Could You Realistically Survive in Super Mario 64?

It’s a fun idea, to determine if you, as a physical human being person, with all your physical human being person needs, could survive in the world of Super Mario 64, were you somehow to be transported there permanently.

The video embedded and linked below, from a Youtuber named Pretzel, is the projected beginning of a series about whether you could survive in different game worlds. Games are abstractions, and play life in them often leaves out details like drinking, eating, or (let’s face it) pooping. By ignoring that and trying to look at them as if they were actual places you are, by definition, engaging in pedantry, ignoring the essential nature of these places. But it’s fun to think about somewhat. At least we know this world has cake!

Could You SURVIVE in Super Mario 64? (Youtube, 14 minutes)

Paper Mario: Thousand Year Door Obscurities

It’s been some time since we had one of these obsessive quirk videos. I’d been feeling a bit self-conscious about using them a lot I suppose, plus none of them struck my brain the right way. Well, here’s one that’s pretty good, from Youtuber Bringles (21 minutes):

I won’t like this will be mostly interesting to people who are familiar with the game, but I should explain a few things in case you aren’t but still want to watch.

A “superguard” is a special mechanic in TYD. After the concept was pioneered with Super Mario RPG, the first Paper Mario also included a timed reaction move, often a button press, you can do in response to enemy attacks to reduce damage. But singe the first two Paper Mario games purposely keep their battle numbers pretty low, with most attacks doing single digit damage, sometimes even just one or two points, any reduction to that ends up being significant.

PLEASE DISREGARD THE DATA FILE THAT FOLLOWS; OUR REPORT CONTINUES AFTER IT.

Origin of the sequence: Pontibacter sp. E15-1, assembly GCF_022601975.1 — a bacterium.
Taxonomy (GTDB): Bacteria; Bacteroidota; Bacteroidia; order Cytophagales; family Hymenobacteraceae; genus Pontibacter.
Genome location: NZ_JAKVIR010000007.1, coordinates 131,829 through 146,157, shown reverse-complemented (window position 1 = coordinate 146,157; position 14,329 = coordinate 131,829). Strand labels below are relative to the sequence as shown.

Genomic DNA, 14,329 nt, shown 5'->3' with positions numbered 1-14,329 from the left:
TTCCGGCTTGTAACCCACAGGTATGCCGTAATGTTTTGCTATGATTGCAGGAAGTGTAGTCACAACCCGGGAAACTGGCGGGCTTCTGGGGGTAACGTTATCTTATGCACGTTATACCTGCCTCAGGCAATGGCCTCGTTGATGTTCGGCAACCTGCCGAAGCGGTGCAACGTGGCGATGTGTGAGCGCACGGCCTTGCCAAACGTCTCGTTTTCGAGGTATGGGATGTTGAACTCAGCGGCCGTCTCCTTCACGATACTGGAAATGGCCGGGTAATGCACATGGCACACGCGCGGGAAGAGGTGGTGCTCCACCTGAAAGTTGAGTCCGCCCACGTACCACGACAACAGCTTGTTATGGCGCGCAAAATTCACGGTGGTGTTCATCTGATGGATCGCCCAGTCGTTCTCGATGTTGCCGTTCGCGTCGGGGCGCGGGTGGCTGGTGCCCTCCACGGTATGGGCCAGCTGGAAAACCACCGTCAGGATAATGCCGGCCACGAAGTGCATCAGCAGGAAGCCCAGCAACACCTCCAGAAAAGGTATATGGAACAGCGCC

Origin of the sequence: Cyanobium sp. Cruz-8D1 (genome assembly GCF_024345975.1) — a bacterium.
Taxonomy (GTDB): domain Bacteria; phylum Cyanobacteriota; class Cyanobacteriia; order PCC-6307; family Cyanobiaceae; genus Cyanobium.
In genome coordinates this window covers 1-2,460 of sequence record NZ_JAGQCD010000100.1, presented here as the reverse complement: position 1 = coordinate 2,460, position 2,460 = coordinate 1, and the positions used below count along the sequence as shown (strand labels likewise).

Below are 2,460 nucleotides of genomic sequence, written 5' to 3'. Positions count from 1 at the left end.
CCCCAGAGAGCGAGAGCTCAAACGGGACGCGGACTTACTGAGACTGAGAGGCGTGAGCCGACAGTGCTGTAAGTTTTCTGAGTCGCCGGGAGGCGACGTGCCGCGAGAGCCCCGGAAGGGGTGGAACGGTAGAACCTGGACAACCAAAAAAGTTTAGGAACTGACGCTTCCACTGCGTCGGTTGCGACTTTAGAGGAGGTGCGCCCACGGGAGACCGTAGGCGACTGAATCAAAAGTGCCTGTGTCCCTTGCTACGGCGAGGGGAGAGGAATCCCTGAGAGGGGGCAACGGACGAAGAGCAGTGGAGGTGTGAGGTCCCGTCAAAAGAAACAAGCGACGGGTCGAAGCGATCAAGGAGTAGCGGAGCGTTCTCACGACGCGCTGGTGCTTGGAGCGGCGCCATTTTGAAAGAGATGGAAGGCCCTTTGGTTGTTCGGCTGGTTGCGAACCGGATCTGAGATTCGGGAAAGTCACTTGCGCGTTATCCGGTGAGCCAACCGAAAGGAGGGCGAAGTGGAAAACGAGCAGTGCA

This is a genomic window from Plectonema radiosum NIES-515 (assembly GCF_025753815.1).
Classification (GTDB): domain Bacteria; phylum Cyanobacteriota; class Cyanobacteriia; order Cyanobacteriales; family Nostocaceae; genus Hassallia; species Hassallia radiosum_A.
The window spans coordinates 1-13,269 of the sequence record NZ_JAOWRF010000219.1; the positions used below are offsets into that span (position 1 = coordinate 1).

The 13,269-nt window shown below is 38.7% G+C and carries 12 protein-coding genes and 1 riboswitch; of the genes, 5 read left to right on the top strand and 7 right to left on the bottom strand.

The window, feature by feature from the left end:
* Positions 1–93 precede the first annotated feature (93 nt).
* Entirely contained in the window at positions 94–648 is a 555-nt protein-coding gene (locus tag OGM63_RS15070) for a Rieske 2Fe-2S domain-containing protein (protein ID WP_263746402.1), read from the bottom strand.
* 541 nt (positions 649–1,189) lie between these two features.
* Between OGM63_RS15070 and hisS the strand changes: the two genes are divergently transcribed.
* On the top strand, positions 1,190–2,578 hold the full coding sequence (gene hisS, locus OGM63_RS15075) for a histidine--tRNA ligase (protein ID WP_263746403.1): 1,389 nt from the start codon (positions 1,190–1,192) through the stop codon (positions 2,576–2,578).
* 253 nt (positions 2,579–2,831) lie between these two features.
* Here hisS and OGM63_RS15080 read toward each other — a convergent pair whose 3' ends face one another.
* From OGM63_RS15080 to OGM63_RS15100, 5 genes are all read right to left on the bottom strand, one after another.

Those moves are called guards. Thousand Year Door goes a step further, with superguards. If your reactive button press happens within a three frame window of the attack’s impact, your character will often take no damage. That’s really strong, which is why both the frame window is so slight and way some enemies play cagey timing games with their attacks to try to trick you into guarding early or late.

One of the things the video reveals is that, in Western releases of the game, nearly every non-item attack in the game can be superguarded. The Japanese version, which was released first, has a lot more attacks that can’t be superguarded, making this a mechanic that was un-nerfed.

Another interesting mechanic revealed by the game is how a lottery in the game works. Players draw a ticket and try to match a four-digit number. You might expect that to work randomly, but it’s much less random than you’d think. Instead it decides how many real-world game days (using the Gamecube’s real-time clock) it’ll be before each of the four tiers of prices will be won. The number of days is random, but only by a bit: it’ll still be a while before the wins happen, but within a limited range. The highest prize won’t be won until at least 335 days since the game was started. There is no chance of winning it before then! That might sound unfair, but since it’d be a 1-in-10,000 chance of winning it fairly, it’s more bending the odds in the player’s favor. Although honestly, who would even be playing the same game of PM:TYD nearly a year after beginning it?